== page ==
Today I was playing around with vSphere with Tanzu. I want to consume vSphere with Tanzu and therefore I try to deploy an app from the bitnami repository. This should be pretty easy to do. Well I’m still in the learning phase so bear with me if this is something obvious …
These are the steps I’m doing
- Install helm
- Add bitnami repo
- Install app from the bitnami repo
- Deploy an app from the bitnami repo on a Tanzu Kubernetes Grid (TKG) cluster (deployed on vSphere with Tanzu)
So I tried to deploy redis to the TKG cluster. It needs a Persistent Volume (PV) so at deploy time a Persistent Volume Claim (PVC) would be issued and a PV should be assigned. When I saw it took a while to get my redis app deployed I looked at the namespace – Monitor – Events – Kubernetes and saw that there was an error: ‘no persistent volumes available for this claim and no storage class is set’.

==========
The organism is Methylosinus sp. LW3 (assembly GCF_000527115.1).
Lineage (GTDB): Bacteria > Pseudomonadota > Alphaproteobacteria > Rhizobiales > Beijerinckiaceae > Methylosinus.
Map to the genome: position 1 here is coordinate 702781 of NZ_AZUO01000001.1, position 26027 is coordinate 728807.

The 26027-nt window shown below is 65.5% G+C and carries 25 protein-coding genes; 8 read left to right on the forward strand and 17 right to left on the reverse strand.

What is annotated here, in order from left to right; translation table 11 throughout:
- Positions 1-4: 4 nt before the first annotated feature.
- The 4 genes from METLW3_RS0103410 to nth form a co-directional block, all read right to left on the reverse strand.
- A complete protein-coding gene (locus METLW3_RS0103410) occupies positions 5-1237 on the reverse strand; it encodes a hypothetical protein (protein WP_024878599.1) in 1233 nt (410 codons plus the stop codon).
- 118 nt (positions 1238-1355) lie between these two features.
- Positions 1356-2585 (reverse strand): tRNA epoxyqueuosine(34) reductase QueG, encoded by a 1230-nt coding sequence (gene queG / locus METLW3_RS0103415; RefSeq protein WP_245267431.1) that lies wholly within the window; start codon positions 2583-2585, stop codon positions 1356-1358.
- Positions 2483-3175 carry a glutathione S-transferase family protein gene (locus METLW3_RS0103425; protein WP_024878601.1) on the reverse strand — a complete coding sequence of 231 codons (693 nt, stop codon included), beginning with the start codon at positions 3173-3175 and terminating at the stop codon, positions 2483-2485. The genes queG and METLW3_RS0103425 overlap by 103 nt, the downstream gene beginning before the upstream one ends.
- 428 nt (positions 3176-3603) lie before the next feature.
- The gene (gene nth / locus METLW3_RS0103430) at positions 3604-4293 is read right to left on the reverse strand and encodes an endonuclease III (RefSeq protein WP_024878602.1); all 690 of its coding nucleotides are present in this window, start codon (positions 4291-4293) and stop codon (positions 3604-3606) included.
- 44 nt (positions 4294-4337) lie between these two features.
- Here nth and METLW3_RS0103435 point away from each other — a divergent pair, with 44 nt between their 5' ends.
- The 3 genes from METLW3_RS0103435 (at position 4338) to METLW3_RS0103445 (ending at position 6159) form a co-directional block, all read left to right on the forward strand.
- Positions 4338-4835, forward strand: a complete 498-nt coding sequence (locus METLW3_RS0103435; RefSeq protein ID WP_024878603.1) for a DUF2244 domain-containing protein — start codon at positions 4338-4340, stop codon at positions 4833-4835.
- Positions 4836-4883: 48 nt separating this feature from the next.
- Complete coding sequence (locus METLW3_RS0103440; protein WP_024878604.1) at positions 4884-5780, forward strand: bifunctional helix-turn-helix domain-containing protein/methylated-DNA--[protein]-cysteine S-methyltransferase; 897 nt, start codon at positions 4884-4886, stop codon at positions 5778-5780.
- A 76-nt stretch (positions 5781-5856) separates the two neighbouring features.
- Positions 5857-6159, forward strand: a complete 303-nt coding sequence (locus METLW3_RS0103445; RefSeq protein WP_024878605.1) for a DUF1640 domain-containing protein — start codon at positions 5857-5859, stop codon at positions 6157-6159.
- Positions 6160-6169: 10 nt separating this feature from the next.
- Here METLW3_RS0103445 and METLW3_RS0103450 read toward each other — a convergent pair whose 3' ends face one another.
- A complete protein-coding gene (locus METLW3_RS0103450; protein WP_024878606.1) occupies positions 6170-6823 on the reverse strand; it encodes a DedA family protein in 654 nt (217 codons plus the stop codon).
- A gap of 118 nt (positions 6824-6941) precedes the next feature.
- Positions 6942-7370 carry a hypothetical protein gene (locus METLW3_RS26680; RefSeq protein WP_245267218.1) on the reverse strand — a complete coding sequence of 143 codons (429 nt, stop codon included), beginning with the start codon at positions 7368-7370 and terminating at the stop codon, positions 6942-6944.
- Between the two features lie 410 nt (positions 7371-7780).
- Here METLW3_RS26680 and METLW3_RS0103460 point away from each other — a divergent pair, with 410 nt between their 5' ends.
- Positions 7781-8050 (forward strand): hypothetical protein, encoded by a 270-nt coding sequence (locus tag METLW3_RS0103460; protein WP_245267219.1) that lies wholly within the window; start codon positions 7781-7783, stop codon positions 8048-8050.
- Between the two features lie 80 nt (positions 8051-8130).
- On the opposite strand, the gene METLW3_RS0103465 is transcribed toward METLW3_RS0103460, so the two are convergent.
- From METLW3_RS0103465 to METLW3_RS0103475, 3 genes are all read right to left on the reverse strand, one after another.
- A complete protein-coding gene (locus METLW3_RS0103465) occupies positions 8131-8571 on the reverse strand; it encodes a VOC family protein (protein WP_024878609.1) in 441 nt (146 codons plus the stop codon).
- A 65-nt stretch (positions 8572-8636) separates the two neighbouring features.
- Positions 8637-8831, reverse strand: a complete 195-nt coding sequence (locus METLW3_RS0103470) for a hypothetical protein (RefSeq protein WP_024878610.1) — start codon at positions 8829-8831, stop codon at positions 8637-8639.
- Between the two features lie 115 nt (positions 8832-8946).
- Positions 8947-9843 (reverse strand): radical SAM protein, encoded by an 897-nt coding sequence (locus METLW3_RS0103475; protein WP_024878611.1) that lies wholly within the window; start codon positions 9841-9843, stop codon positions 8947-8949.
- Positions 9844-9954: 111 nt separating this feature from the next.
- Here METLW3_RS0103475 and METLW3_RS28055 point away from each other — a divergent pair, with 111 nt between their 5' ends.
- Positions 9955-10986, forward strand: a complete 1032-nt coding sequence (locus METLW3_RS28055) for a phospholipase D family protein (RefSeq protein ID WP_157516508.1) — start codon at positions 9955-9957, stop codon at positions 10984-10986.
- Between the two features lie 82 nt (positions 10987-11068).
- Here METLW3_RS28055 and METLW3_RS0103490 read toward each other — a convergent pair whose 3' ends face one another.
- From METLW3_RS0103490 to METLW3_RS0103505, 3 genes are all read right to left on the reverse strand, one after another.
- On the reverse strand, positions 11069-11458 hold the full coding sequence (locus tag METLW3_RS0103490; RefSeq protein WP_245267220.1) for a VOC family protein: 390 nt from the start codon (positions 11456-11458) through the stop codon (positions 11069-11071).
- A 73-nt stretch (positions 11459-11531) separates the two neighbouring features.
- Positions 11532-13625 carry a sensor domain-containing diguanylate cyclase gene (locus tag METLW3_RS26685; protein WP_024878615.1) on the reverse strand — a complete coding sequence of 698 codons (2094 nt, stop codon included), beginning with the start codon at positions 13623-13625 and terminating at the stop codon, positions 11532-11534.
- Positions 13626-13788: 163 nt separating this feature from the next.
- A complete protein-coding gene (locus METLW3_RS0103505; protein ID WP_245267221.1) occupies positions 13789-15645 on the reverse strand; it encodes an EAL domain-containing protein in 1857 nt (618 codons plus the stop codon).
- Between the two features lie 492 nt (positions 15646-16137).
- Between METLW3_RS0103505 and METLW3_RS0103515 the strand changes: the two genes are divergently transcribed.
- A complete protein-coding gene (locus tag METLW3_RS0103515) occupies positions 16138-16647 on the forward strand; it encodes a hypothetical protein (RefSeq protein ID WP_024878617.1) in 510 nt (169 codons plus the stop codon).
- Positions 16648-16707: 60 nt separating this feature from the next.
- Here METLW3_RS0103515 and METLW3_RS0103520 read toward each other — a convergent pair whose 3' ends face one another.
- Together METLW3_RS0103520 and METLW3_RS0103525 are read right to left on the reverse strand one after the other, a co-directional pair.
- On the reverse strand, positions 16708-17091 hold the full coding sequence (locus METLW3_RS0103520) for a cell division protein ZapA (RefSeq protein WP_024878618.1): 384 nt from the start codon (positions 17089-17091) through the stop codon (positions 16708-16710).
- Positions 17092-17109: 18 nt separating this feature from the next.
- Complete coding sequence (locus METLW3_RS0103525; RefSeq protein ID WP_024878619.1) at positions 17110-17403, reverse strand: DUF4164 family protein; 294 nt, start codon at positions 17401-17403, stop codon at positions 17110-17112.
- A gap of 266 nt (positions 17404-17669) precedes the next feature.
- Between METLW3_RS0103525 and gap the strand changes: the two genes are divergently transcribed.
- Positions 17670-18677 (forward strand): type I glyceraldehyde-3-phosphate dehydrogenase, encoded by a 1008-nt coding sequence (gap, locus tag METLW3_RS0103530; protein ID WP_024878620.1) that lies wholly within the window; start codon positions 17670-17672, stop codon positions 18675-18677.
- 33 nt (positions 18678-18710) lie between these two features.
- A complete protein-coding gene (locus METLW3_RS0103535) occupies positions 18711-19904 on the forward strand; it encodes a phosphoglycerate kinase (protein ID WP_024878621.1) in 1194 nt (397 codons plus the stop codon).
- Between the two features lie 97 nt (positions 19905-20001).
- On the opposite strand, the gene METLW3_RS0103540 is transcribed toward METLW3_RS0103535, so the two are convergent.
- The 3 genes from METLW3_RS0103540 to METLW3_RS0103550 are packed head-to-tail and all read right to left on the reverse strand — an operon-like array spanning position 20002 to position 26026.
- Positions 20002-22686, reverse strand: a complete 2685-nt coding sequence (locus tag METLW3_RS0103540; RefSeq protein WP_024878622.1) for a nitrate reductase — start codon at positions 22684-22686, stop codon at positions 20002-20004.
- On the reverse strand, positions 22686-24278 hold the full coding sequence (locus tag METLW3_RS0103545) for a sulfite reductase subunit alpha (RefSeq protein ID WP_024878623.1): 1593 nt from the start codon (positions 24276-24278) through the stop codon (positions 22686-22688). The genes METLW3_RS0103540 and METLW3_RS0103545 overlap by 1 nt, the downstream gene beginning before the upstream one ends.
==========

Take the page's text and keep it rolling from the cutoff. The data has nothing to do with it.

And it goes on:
Ok that is that, but what does that mean? I had no clue, so I just googled and came to @anthonyspiteri his blog post https://anthonyspiteri.net/no-persistent-volumes-available-claim-storage-class/ which shows that you can get around this by either specifying the storage class at helm install time or patching the TKG cluster.
In my case the issue was that I did not specify the defaultClass when I created the TKG cluster. I used the following yaml file to create the TKG cluster. The highlighted lines were not in the yaml file when I created the TKG cluster and these specify what storage class should be used by default.
So I executed (the k8s-01.yaml file has the above content)
kubectl apply -f k8s-01.yaml
and received the following error:
As I was still in the TKG cluster context I could not change the TKG cluster spec. So I need to change the context to the namespace ‘demo’ (where I deployed my TKG cluster)
kubectl config use-context demo
I reapplied the yaml file, changed the context again to the TKG cluster and issued the command:
kubectl describe storageclass
Now we see that there is a default storage class for this cluster:
And when I launch the deploy again:
kubectl run redis bitnami/redis
I see that the deploy is succeeding. Woohoo
UPDATE: @anthonyspiteri has come to the same conclusion in later blog posts